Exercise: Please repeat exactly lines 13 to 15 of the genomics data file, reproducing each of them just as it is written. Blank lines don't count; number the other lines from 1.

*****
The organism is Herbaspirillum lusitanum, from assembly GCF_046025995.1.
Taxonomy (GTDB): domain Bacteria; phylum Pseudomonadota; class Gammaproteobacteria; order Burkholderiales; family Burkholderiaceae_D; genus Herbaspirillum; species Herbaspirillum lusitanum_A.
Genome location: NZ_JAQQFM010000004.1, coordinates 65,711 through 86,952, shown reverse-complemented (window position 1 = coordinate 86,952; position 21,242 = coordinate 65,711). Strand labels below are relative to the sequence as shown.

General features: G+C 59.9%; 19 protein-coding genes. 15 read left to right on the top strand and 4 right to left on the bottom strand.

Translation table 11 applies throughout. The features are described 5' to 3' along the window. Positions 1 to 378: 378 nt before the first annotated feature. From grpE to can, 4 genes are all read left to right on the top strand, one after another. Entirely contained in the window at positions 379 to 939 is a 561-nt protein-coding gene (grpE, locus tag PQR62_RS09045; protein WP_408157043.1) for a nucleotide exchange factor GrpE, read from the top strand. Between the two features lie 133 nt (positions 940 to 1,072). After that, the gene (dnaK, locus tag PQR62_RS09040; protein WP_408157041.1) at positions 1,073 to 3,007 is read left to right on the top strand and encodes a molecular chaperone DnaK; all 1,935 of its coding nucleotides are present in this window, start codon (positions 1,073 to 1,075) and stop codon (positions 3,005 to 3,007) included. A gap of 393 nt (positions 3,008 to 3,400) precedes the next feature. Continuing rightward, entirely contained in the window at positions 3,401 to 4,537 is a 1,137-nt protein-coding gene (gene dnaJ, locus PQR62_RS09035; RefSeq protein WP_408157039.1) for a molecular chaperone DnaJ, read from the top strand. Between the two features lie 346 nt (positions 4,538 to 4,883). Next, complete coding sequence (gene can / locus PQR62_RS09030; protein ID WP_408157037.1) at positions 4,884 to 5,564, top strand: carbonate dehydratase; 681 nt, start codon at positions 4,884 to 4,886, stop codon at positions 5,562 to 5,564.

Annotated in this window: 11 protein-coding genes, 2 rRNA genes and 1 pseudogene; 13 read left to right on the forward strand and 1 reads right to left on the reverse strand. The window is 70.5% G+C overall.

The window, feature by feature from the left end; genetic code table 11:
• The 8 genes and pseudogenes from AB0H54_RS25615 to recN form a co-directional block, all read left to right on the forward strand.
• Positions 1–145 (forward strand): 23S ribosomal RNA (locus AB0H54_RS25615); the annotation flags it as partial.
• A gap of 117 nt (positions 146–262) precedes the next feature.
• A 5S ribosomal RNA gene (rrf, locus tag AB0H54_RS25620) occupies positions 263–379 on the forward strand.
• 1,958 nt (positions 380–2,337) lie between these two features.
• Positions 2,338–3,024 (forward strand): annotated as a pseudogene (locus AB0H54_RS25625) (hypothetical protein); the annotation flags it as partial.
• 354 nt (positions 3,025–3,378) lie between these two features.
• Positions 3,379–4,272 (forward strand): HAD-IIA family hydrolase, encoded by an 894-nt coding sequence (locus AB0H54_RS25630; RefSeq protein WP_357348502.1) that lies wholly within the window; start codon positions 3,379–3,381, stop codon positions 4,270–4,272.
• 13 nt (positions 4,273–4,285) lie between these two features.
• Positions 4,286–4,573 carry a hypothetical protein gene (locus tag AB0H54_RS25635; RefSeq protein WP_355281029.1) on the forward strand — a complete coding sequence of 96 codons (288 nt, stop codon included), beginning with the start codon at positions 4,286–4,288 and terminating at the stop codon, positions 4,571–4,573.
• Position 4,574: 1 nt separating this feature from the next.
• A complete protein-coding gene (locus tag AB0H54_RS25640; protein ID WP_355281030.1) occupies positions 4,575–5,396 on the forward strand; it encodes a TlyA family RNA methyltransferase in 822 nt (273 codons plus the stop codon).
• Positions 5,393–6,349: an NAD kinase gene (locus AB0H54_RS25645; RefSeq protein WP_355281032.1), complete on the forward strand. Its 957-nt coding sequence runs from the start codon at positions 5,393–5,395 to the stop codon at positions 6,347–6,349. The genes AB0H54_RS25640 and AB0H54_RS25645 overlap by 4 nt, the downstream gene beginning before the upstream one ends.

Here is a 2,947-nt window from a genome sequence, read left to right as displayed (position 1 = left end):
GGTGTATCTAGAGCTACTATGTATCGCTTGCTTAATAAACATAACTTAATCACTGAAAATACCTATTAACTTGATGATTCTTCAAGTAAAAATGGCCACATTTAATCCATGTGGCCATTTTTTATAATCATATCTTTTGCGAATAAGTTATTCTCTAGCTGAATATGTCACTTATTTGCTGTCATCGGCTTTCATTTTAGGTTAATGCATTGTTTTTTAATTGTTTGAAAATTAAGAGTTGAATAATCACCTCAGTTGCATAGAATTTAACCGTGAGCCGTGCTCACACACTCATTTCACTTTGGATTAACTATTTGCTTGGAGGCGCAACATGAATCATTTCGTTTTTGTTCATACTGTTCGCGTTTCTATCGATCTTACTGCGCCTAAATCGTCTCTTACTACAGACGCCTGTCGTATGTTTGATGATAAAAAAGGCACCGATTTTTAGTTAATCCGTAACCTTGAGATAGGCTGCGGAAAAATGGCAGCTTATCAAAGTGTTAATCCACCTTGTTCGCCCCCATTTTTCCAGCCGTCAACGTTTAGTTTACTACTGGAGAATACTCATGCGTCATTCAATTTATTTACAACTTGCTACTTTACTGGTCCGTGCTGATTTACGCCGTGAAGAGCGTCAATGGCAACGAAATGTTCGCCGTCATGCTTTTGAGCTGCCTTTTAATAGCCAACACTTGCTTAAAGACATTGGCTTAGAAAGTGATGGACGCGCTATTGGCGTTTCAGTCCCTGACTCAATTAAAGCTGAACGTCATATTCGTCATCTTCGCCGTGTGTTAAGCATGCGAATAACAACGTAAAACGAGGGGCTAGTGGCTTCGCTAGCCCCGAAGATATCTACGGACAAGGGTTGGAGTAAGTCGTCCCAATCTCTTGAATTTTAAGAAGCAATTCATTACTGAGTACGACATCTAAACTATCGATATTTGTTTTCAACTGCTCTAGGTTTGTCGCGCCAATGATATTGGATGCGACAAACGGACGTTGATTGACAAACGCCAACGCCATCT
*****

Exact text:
• Positions 2,338–3,024 (forward strand): annotated as a pseudogene (locus AB0H54_RS25625) (hypothetical protein); the annotation flags it as partial.
• 354 nt (positions 3,025–3,378) lie between these two features.
• Positions 3,379–4,272 (forward strand): HAD-IIA family hydrolase, encoded by an 894-nt coding sequence (locus AB0H54_RS25630; RefSeq protein WP_357348502.1) that lies wholly within the window; start codon positions 3,379–3,381, stop codon positions 4,270–4,272.